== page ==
Wilkes-Barre is the county seat of Luzerne County. It has seen some hard times since it was founded as a coal-mining town in the 19th Century. Tropical Storm Agnes flooded the town and caused a billion dollars in damage. Good news is they then built levees, which saved them next time Mother Nature had at them with an even bigger storm in 2006, when they were spared, even though the flood waters were actually higher than with Agnes.
Citizensvoice.com, the Luzerne County online newspaper carried the news this morning that the Democrats opened their campaign headquarters today and a hundred people showed up to hear their leaders say nasty things about Mitt Romney.
No mention of the Republican campaign headquarters, for some reason. The only news having to do with Republicans today is an article about Charles D. Lemmond, of “gentlemanly demeanor,” a Luzerne County judge who died Wednesday night at age 83. A man known for bipartisanship, he is described by a local university president as “the epitome of a statesman.”
So much for the old Republican Party.
If you dig a little bit, you will find there is, in fact, news to be had on goings-on in the Republican Party of Luzerne County, Pennsylvania, most notably its decision to take on the services of one Steve Smith, white supremacist. You can see the certificate of his election on the website of White News Now.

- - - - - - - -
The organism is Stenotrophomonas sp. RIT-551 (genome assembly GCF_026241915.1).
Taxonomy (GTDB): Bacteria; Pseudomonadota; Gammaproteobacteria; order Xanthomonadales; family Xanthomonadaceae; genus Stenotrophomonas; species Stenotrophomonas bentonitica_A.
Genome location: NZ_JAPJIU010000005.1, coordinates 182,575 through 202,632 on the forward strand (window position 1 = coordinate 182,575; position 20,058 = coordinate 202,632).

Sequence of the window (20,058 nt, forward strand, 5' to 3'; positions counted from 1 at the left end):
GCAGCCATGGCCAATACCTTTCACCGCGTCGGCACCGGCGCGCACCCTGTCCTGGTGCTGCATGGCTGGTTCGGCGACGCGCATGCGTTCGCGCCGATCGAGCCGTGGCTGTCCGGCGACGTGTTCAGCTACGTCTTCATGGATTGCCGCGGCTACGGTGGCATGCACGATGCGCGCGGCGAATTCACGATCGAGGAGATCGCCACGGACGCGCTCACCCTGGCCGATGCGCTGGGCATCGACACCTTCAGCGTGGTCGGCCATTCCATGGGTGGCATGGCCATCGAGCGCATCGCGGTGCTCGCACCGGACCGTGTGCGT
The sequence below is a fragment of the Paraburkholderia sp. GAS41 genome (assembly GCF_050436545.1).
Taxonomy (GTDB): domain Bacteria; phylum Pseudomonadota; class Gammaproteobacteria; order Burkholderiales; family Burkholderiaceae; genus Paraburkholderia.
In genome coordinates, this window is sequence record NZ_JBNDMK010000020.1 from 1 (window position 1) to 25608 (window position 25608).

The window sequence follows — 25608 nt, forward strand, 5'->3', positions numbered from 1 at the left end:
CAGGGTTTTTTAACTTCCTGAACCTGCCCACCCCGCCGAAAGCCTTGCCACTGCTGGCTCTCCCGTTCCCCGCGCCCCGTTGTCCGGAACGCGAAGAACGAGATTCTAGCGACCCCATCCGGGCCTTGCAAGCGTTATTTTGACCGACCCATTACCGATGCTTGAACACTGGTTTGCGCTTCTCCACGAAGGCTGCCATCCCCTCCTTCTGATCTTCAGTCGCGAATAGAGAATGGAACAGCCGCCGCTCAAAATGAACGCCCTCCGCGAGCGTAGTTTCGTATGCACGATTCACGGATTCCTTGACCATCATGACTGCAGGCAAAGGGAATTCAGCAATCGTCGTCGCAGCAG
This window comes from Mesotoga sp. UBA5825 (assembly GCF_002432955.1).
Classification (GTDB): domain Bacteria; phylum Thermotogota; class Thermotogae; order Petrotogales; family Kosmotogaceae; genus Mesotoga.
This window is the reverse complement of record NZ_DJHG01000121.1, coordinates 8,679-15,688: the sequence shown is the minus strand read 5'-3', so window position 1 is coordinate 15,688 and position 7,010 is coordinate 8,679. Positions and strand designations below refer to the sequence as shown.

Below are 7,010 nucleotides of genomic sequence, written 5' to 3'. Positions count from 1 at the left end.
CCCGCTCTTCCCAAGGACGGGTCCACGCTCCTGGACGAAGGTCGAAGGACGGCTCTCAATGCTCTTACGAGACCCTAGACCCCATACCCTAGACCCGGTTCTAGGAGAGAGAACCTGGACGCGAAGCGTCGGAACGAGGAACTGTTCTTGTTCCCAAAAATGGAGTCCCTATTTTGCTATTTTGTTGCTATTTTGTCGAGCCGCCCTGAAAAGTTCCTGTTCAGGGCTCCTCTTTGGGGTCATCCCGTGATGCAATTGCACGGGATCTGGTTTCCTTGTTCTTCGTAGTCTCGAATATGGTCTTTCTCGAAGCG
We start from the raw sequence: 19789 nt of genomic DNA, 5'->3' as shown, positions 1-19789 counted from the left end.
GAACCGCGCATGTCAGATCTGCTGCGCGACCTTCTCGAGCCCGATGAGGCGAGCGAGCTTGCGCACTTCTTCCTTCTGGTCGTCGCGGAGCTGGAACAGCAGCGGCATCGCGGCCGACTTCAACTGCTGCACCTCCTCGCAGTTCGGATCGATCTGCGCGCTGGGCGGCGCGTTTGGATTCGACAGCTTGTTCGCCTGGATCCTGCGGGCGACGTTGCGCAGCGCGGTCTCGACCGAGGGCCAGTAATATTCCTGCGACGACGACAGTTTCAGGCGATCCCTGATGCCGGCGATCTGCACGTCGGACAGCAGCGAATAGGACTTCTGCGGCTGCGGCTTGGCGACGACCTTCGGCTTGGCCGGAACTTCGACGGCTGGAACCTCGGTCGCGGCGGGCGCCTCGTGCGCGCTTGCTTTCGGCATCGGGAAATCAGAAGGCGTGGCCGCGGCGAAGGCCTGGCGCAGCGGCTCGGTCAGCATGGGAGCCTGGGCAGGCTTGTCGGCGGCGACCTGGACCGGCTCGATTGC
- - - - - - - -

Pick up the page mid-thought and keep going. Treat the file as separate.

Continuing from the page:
As one of the readers of White News Now writes,
“Yes, this is one of the best things we can do - get involved in the political process. If we don't participate, we don't have a say!
Well done, Steve!”Smith was recruited into the neo-Nazi movement in 1990 and has been active since then in various skinhead and neo-Nazi groups. He is a former Aryan Nations member and head of David Duke’s Advancement of White People organization in Philadelphia.
He has declared “catastrophic” the possibility that whites will be a minority in America by 2050 and was arrested in 2003 for beating up a black man in Scranton with stones and chunks of pavement, a crime for which he received a 60-day sentence and probation. In 2010 he led a group of white supremacist activists to a Scranton Tea Party group, a group he once described as “fertile grounds for our activists.” Since then he's gone "straight" and entered local politics as a Republican.
Republicans at the state and national level may come to disown this sad sack. If they don’t, we’d better sit up and take notice because we’re at a point here where the proto-fascism of the Tea Party right begins to take on the appearance of the real thing.
Don’t want to lay this case on all the good folks of Eastern Pennsylvania, and I don’t want to suggest it’s time to push any panic buttons. But given the success the right wing has had in taking over so many school boards around the country, I think it’s not a bad idea to at least keep an eye on these guys.
photo source: here